Homebuilders want Toronto to offer more incentives to building affordable units
June 15, 2021
It’s a planning tool being used by cities across North America to encourage the creation of affordable housing. But Toronto’s version of inclusionary zoning could have the opposite effect, says the association that represents the region’s homebuilders.
The Building Industry and Land Development Association (BILD) says the city’s proposed policy will discourage the construction of affordable ownership and rental homes, potentially shifting development away from transit nodes and out of Toronto altogether.
It would also penalize the buyers of market rate housing by $66,000 to $116,000 over the life of the home and unfairly burdens the development industry with paying for affordable homes.
In a report on Tuesday, BILD accuses the city of “artificially keeping property taxes low and placing the financial responsibility (for affordable housing) solely on the backs of new homeowners instead of the broad property tax base.”
“The proposals put forward by Toronto are unique in that they place the entire burden on one sector, on one group of consumers,” said BILD CEO David Wilkes.
Developers should be able to build more homes or fund other projects in lieu of homes to offset the costs of inclusionary zoning, and the policy should be phased in rather than bluntly enforced in a single year, he said.
“Toronto is proposing what would be the most aggressive initial inclusionary zoning approach of any jurisdiction in North America,” said Peter Milczyn of PM Strategies.
A former Toronto city councillor and one-time provincial Liberal housing minister, his research shows that Toronto is the only jurisdiction that isn’t offering any financial incentives to builders to offset the expense of affordable units.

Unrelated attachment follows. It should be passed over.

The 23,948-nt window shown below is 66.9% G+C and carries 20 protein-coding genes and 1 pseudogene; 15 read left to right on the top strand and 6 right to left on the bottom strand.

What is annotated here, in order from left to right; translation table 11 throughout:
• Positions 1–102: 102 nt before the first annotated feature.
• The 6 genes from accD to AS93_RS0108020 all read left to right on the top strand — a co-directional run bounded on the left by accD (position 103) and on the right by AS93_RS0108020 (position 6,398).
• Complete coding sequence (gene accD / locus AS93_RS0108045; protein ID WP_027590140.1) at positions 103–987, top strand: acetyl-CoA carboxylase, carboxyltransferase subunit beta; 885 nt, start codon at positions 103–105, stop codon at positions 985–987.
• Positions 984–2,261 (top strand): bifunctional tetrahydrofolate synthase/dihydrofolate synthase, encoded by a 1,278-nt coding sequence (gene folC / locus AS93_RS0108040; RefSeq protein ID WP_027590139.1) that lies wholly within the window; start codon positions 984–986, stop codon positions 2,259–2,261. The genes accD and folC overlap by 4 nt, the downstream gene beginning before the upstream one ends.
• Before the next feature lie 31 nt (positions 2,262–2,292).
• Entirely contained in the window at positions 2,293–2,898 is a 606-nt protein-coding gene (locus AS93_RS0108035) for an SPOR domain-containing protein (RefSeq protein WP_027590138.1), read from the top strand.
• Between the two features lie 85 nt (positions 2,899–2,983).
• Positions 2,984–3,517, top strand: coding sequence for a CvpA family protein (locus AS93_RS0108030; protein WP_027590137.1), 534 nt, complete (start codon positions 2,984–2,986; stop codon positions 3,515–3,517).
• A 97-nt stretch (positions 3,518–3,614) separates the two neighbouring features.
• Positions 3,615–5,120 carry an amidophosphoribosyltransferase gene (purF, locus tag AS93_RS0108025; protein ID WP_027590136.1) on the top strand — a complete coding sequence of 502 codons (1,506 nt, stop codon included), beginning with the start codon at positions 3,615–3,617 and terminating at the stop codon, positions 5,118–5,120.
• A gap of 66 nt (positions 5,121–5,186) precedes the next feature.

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BILD says 6.4 per cent of the city’s development charges are allocated to “subsidized housing”: $2,900 on a large unit and $1,900 on a smaller apartment. The new community benefits charge that comes into effect in September 2022 will raise another $3,840 per unit.
Toronto has been discussing inclusionary zoning for at least a decade, but final policy recommendations are expected to go before the city’s planning and housing committee in September.
In May 2019 the city proposed inclusionary zoning in areas of the city where development supported the inclusion of affordable units. A month later, through Bill 108, the provincial Conservative government limited inclusionary zoning to developments 500 to 800 metres from major transit hubs.
The city is now proposing that developers set aside five to 10 per cent of the gross floor area in market-rate condo buildings for affordable units and three to five per cent of the area in purpose-built rentals. The policy would apply to buildings with 140 units and 10,000 square metres of floor area, and smaller projects of 100 units and 8,000 square metres in the downtown and waterfront neighbourhoods.
BILD is also arguing for a phased-in approach to the new policy rather than a wholesale implementation in the first year.
“Initially there should be some level of offsets or incentives to be put into the (municipal) IZ regulations … that’s consistent with best practices in other municipalities,” said Milcyzn, whose research is a key part of BILD’s report.
The two cities he found to be closest to Toronto’s goal of encouraging affordable development around transit nodes were New York and Los Angeles.
New York gives developers density bonuses for including affordable units in their buildings. That allows the developer to build more units than the building is zoned for to offset the cost of the below-market homes. If they are building rentals, they get a 35-year property tax holiday on the entire project and the state helps compensate the city for the revenue loss.
In Los Angeles there are automatic density bonuses for building affordable units.
In Toronto, Milczyn said, “there are probably some councillors that would be perfectly happy to not have any development occur and then no affordable housing occurs either.
“You have to have an environment in which you’re encouraging development,” he said.
Homebuilders aren’t alone in objecting to Toronto’s approach. Housing advocates say the proposed policy doesn’t demand enough units from housing developers.
“The reality is that Toronto could set much more ambitious IZ requirements and developers would still be able to make their buildings - and their profit - happen,” said an opinion piece in the Toronto Star last year by city councillor Mike Layton and Alejandra Ruiz Vargas of East York ACORN.